Long Island is leading the charge in terms of private sector job growth in New York, according to a New York State Department of Labor report released Tuesday — although the unemployment rate is up slightly in the Town of Huntington and across the island.
Unemployment in Huntington rose from January to February to 7.1 percent. In February 2011, it was at 6.9 percent. There were 7,500 Huntington residents listed as unemployed in February; 7,400 in January 2012; and 7,200 in February 2011.
With the lowest unemployment rate in the state’s 10 regions, Long Island added 20,800 private sector jobs – the largest February gain since 1990, according to the Labor Department.
In Suffolk County, the unemployment rate rose slightly to 8.3 percent in February from 8.2 percent January. It was at 8.2 percent a year ago. There were 64,100 Suffolk County residents listed as unemployed in February, the same as in January. There were 63,300 unemployed a year ago.
Still, Long Island’s unemployment rate was 7.8 percent in February, up .1 percent from a year ago. Yet the region out performed New York state, which was at 9.2 percent, and the nation at 8.7 percent.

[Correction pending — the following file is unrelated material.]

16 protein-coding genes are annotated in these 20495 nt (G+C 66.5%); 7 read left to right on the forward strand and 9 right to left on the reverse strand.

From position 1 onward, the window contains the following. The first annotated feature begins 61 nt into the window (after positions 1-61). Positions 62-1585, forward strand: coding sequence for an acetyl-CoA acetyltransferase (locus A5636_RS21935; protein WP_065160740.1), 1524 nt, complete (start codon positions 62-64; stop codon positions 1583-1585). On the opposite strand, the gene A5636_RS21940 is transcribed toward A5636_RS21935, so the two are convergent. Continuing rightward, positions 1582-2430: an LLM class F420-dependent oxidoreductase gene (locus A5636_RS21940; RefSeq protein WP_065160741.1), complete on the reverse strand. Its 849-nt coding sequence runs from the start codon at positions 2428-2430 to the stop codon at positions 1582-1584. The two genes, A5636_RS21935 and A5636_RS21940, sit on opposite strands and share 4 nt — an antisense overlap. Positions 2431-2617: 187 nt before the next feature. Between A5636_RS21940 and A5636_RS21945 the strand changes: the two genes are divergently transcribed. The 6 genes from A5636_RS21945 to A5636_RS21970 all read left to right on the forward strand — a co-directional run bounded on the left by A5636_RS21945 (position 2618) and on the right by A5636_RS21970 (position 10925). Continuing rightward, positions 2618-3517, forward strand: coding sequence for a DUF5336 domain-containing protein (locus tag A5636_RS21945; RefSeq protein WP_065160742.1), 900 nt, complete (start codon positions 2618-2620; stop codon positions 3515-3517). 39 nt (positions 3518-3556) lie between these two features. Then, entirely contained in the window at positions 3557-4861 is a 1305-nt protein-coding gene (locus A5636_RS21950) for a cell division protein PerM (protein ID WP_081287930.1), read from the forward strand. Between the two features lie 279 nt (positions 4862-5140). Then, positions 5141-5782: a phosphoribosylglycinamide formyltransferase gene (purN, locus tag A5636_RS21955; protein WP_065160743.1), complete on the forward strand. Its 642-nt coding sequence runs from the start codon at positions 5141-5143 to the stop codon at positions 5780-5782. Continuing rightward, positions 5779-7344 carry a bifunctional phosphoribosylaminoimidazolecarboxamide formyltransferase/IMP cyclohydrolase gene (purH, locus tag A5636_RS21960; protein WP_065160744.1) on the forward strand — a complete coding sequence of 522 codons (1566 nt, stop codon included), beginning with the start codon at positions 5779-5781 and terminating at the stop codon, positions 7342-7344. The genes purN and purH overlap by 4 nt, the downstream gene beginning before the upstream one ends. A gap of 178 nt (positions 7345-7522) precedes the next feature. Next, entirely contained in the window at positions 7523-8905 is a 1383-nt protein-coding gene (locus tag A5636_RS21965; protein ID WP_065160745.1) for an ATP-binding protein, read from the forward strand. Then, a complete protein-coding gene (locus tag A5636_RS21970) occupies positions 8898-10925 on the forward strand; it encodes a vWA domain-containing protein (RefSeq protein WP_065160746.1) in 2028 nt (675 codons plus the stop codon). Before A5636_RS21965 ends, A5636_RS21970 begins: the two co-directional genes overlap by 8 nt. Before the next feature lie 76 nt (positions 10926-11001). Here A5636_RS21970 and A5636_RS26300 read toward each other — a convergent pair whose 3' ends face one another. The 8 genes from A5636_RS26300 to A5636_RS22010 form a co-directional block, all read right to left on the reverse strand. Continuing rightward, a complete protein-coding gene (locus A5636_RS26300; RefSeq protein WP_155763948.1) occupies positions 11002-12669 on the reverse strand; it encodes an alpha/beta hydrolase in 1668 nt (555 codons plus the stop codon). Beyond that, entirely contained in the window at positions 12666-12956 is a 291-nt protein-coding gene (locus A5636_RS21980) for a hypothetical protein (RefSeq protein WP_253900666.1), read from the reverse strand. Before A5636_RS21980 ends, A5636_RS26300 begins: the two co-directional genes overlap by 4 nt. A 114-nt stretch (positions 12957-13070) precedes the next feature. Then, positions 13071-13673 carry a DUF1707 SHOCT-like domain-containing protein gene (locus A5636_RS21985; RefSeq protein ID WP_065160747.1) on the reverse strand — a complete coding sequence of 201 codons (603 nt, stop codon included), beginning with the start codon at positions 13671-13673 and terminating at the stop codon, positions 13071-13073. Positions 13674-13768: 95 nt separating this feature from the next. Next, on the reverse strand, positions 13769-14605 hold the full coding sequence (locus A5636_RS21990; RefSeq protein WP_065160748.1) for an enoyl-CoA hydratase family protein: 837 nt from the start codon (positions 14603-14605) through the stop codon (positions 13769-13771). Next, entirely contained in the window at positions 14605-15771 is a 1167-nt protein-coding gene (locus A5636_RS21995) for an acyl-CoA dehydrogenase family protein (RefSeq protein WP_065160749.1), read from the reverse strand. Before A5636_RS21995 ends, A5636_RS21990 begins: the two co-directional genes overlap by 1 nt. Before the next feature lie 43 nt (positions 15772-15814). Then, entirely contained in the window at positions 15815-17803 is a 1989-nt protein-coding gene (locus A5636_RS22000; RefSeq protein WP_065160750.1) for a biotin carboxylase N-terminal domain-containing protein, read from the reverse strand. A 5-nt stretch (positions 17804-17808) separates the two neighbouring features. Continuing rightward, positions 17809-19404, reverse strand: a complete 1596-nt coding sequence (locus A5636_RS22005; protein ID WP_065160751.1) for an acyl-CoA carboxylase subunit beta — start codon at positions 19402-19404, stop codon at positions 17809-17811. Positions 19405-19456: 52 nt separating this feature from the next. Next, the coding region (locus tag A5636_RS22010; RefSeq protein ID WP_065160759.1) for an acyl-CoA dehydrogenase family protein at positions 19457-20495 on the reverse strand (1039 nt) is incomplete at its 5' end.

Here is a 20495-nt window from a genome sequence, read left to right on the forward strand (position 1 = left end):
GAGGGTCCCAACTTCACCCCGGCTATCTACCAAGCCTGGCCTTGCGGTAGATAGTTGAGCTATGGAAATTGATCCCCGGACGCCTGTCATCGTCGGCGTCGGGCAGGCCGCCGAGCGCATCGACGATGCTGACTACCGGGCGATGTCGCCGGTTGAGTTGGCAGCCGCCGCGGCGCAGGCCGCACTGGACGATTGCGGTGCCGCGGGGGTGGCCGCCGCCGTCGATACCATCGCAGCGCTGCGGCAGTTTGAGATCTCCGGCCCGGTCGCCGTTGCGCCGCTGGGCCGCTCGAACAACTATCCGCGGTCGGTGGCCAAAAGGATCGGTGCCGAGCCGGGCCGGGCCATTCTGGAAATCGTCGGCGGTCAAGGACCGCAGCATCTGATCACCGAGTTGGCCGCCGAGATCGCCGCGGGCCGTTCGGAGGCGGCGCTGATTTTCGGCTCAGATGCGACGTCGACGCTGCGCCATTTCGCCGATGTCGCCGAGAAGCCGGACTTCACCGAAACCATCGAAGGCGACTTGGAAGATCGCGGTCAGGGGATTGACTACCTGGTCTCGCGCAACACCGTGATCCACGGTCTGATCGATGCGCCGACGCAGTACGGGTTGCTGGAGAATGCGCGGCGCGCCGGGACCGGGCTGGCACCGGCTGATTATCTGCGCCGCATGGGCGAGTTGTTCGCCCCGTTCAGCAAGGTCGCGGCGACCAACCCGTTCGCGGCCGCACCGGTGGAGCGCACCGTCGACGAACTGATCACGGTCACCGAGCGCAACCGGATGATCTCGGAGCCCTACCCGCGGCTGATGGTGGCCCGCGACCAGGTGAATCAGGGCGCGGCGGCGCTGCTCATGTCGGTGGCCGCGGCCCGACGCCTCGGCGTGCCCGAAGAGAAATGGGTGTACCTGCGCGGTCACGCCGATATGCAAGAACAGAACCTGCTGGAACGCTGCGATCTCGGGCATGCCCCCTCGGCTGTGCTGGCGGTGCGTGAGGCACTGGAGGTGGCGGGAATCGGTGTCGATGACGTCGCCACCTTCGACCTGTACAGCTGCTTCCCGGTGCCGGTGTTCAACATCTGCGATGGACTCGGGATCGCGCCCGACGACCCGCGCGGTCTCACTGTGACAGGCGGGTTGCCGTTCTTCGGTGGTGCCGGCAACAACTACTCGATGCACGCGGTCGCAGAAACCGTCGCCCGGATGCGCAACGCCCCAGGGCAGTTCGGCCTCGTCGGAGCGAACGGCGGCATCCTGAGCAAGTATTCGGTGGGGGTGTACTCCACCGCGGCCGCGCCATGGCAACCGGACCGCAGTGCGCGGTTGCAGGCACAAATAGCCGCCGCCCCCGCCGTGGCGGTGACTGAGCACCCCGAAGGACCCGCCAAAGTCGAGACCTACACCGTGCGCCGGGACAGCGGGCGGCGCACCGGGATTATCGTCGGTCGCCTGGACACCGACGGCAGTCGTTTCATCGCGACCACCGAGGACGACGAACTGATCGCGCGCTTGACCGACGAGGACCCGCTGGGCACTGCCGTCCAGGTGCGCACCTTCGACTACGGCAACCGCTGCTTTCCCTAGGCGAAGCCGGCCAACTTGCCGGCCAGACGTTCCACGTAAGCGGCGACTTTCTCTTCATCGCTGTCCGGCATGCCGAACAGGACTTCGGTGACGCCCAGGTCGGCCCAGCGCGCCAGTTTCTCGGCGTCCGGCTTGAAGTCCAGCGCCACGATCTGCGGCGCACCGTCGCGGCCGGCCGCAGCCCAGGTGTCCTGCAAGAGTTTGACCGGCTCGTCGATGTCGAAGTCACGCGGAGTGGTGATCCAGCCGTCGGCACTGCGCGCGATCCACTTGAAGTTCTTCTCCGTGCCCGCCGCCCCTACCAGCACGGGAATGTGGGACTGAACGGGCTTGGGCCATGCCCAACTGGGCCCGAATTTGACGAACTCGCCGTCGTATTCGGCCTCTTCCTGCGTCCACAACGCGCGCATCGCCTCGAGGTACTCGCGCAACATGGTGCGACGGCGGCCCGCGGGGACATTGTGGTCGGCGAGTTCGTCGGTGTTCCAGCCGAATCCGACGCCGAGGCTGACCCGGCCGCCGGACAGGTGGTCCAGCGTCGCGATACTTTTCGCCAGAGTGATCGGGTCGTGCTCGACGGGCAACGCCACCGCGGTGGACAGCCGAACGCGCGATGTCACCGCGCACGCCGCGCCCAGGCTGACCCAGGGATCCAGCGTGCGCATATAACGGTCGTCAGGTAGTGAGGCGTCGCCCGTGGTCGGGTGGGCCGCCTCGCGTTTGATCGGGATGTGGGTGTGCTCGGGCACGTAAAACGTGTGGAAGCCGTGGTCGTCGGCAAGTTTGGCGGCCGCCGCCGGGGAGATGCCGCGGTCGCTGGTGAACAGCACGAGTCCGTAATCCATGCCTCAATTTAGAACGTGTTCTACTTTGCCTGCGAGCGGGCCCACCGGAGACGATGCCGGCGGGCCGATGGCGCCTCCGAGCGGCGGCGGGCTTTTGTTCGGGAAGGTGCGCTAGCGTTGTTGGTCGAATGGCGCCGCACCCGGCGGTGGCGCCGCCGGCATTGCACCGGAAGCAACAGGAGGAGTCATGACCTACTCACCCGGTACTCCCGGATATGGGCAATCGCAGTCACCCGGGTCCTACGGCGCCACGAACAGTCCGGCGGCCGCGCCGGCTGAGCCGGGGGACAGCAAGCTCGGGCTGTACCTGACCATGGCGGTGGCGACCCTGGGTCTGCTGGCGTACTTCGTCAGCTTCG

It’s not clear exactly why Long Island’s rate is lower than the rest of the state.
Contributing factors may include a decline in the region’s workforce since 2008 due to discouraged workers, an increase in retiring workers and people moving off Long Island, said Shital Patel, an analyst for the state Labor Department in Hicksville.
However, there was some good news for discouraged workers. February saw the second consecutive month of 2.1 percent year-over-year private sector job growth, which could mean brighter prospects for job seekers.
Big gains included 9,800 jobs in professional and business services, with 4,300 of those jobs in the professional, scientific and technical category, which tends to include higher paying occupations such as lawyers and architects.
Other bright spots included health care and social assistance, which added 5,000 jobs.
Construction, and specialty trade contractors took hits, as did local government employees who were working in education and hospitals.
And while unemployment on Long Island did increase, Patel noted, “it was only one month, at one-tenth of a percent.”
Like others, Patel will watch for next month to see any emerging trends.